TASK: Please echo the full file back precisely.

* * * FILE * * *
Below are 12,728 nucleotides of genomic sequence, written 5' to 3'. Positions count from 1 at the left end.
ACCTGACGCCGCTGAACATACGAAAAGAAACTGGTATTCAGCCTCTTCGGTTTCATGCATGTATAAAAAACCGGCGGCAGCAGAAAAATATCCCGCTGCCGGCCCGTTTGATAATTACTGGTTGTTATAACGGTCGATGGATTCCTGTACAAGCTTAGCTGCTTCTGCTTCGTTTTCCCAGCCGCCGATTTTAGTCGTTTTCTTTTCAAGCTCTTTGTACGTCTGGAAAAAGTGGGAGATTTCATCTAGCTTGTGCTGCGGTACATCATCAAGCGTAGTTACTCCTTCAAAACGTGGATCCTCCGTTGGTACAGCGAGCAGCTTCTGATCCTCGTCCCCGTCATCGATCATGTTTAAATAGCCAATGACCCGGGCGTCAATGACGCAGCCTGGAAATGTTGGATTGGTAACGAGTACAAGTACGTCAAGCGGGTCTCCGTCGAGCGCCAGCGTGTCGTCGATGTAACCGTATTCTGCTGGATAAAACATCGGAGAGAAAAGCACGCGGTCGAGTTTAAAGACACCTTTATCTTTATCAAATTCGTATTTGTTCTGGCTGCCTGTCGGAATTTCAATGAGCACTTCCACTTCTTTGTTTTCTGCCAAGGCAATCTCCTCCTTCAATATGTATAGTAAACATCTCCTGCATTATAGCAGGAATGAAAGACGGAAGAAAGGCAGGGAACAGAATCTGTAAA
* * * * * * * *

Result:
Below are 12,728 nucleotides of genomic sequence, written 5' to 3'. Positions count from 1 at the left end.
ACCTGACGCCGCTGAACATACGAAAAGAAACTGGTATTCAGCCTCTTCGGTTTCATGCATGTATAAAAAACCGGCGGCAGCAGAAAAATATCCCGCTGCCGGCCCGTTTGATAATTACTGGTTGTTATAACGGTCGATGGATTCCTGTACAAGCTTAGCTGCTTCTGCTTCGTTTTCCCAGCCGCCGATTTTAGTCGTTTTCTTTTCAAGCTCTTTGTACGTCTGGAAAAAGTGGGAGATTTCATCTAGCTTGTGCTGCGGTACATCATCAAGCGTAGTTACTCCTTCAAAACGTGGATCCTCCGTTGGTACAGCGAGCAGCTTCTGATCCTCGTCCCCGTCATCGATCATGTTTAAATAGCCAATGACCCGGGCGTCAATGACGCAGCCTGGAAATGTTGGATTGGTAACGAGTACAAGTACGTCAAGCGGGTCTCCGTCGAGCGCCAGCGTGTCGTCGATGTAACCGTATTCTGCTGGATAAAACATCGGAGAGAAAAGCACGCGGTCGAGTTTAAAGACACCTTTATCTTTATCAAATTCGTATTTGTTCTGGCTGCCTGTCGGAATTTCAATGAGCACTTCCACTTCTTTGTTTTCTGCCAAGGCAATCTCCTCCTTCAATATGTATAGTAAACATCTCCTGCATTATAGCAGGAATGAAAGACGGAAGAAAGGCAGGGAACAGAATCTGTAAA